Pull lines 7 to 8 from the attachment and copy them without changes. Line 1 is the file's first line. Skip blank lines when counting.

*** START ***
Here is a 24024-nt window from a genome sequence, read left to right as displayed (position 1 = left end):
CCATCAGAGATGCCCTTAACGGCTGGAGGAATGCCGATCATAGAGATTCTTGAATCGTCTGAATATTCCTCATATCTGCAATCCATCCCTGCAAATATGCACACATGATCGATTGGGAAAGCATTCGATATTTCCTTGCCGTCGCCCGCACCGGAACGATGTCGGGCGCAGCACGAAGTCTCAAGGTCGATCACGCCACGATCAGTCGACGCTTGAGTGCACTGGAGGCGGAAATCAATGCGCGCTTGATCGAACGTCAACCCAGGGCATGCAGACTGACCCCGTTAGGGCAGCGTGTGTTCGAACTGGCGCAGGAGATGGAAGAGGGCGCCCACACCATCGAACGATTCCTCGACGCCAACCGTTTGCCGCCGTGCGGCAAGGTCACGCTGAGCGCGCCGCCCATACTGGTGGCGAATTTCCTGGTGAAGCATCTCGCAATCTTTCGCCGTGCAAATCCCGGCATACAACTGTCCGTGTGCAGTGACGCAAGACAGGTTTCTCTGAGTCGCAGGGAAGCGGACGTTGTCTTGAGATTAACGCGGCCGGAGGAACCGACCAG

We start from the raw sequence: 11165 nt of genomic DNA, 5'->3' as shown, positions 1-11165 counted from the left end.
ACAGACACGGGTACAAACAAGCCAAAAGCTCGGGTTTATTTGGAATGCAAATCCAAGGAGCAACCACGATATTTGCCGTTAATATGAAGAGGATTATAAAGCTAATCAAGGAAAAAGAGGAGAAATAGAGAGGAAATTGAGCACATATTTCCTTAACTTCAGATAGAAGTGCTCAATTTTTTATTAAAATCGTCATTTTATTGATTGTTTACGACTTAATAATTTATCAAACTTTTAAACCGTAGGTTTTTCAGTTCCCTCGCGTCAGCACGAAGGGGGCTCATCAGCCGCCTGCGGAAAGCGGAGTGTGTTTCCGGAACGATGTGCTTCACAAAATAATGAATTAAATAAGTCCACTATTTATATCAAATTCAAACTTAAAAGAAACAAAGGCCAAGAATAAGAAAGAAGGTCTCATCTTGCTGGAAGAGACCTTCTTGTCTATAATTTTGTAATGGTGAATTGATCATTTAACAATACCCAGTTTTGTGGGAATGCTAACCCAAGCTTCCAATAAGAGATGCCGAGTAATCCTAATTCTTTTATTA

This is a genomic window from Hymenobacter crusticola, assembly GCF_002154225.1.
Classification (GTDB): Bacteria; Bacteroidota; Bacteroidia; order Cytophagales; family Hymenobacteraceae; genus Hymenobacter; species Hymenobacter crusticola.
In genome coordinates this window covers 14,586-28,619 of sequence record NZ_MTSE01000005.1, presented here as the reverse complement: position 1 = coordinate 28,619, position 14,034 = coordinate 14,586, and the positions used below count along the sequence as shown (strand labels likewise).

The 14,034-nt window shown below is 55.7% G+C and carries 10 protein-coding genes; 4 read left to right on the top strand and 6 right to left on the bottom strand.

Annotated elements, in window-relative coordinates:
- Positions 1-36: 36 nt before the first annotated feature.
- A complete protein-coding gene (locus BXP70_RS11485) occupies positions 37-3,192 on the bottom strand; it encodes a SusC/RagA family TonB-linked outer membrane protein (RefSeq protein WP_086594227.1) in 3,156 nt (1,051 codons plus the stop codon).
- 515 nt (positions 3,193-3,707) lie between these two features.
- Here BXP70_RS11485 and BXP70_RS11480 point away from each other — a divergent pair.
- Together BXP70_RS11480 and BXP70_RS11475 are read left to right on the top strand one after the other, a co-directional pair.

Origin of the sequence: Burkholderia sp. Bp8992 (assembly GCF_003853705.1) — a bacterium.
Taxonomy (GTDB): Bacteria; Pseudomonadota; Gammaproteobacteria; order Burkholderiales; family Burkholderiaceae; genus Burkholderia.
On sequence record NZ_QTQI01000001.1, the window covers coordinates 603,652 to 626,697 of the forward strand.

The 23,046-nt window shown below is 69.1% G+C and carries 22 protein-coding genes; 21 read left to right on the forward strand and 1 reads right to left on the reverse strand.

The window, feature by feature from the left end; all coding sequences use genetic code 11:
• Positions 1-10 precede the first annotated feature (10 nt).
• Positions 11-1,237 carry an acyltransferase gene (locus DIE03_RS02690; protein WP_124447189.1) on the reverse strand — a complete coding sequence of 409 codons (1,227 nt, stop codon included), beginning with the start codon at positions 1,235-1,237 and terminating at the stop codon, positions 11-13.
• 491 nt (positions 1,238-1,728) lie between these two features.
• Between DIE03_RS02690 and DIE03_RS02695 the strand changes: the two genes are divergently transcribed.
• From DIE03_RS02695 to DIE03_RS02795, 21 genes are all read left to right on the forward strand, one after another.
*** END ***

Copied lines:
In genome coordinates this window covers 14,586-28,619 of sequence record NZ_MTSE01000005.1, presented here as the reverse complement: position 1 = coordinate 28,619, position 14,034 = coordinate 14,586, and the positions used below count along the sequence as shown (strand labels likewise).

The 14,034-nt window shown below is 55.7% G+C and carries 10 protein-coding genes; 4 read left to right on the top strand and 6 right to left on the bottom strand.